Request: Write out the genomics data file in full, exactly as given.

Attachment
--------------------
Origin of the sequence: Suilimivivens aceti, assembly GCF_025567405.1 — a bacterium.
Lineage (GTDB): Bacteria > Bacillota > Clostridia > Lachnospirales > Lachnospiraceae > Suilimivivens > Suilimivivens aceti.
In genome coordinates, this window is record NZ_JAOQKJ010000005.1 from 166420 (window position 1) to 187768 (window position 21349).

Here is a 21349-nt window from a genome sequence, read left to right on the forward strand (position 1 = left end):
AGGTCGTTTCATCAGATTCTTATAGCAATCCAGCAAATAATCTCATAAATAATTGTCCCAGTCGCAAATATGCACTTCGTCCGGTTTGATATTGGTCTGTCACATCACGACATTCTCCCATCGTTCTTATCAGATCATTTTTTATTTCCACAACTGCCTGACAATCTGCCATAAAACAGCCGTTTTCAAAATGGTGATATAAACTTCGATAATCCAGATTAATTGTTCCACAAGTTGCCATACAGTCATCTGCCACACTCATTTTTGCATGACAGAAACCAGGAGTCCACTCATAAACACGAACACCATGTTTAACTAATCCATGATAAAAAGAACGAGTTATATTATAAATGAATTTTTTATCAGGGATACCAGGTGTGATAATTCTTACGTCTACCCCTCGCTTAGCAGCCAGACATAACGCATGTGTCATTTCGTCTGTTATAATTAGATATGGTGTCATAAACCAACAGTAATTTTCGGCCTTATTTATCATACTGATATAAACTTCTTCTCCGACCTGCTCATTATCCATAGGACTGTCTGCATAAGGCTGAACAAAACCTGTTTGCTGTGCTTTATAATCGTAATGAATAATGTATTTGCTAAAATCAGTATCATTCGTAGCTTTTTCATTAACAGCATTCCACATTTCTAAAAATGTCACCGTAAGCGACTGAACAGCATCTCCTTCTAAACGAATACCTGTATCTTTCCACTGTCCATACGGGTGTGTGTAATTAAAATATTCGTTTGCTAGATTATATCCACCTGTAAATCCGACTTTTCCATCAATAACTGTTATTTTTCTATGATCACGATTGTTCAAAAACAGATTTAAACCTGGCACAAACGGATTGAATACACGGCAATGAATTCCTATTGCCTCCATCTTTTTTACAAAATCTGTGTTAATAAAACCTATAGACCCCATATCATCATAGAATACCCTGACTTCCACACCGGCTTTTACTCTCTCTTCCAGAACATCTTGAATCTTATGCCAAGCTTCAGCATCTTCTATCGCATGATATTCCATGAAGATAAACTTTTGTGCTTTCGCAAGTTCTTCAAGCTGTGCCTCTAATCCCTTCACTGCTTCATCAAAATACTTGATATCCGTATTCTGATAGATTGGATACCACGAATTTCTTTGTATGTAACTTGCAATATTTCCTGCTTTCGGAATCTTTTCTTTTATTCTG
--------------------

Origin of the sequence: Suilimivivens aceti, assembly GCF_025567405.1 — a bacterium.
Lineage (GTDB): Bacteria > Bacillota > Clostridia > Lachnospirales > Lachnospiraceae > Suilimivivens > Suilimivivens aceti.
In genome coordinates, this window is record NZ_JAOQKJ010000005.1 from 166420 (window position 1) to 187768 (window position 21349).

Here is a 21349-nt window from a genome sequence, read left to right on the forward strand (position 1 = left end):
AGGTCGTTTCATCAGATTCTTATAGCAATCCAGCAAATAATCTCATAAATAATTGTCCCAGTCGCAAATATGCACTTCGTCCGGTTTGATATTGGTCTGTCACATCACGACATTCTCCCATCGTTCTTATCAGATCATTTTTTATTTCCACAACTGCCTGACAATCTGCCATAAAACAGCCGTTTTCAAAATGGTGATATAAACTTCGATAATCCAGATTAATTGTTCCACAAGTTGCCATACAGTCATCTGCCACACTCATTTTTGCATGACAGAAACCAGGAGTCCACTCATAAACACGAACACCATGTTTAACTAATCCATGATAAAAAGAACGAGTTATATTATAAATGAATTTTTTATCAGGGATACCAGGTGTGATAATTCTTACGTCTACCCCTCGCTTAGCAGCCAGACATAACGCATGTGTCATTTCGTCTGTTATAATTAGATATGGTGTCATAAACCAACAGTAATTTTCGGCCTTATTTATCATACTGATATAAACTTCTTCTCCGACCTGCTCATTATCCATAGGACTGTCTGCATAAGGCTGAACAAAACCTGTTTGCTGTGCTTTATAATCGTAATGAATAATGTATTTGCTAAAATCAGTATCATTCGTAGCTTTTTCATTAACAGCATTCCACATTTCTAAAAATGTCACCGTAAGCGACTGAACAGCATCTCCTTCTAAACGAATACCTGTATCTTTCCACTGTCCATACGGGTGTGTGTAATTAAAATATTCGTTTGCTAGATTATATCCACCTGTAAATCCGACTTTTCCATCAATAACTGTTATTTTTCTATGATCACGATTGTTCAAAAACAGATTTAAACCTGGCACAAACGGATTGAATACACGGCAATGAATTCCTATTGCCTCCATCTTTTTTACAAAATCTGTGTTAATAAAACCTATAGACCCCATATCATCATAGAATACCCTGACTTCCACACCGGCTTTTACTCTCTCTTCCAGAACATCTTGAATCTTATGCCAAGCTTCAGCATCTTCTATCGCATGATATTCCATGAAGATAAACTTTTGTGCTTTCGCAAGTTCTTCAAGCTGTGCCTCTAATCCCTTCACTGCTTCATCAAAATACTTGATATCCGTATTCTGATAGATTGGATACCACGAATTTCTTTGTATGTAACTTGCAATATTTCCTGCTTTCGGAATCTTTTCTTTTATTCTG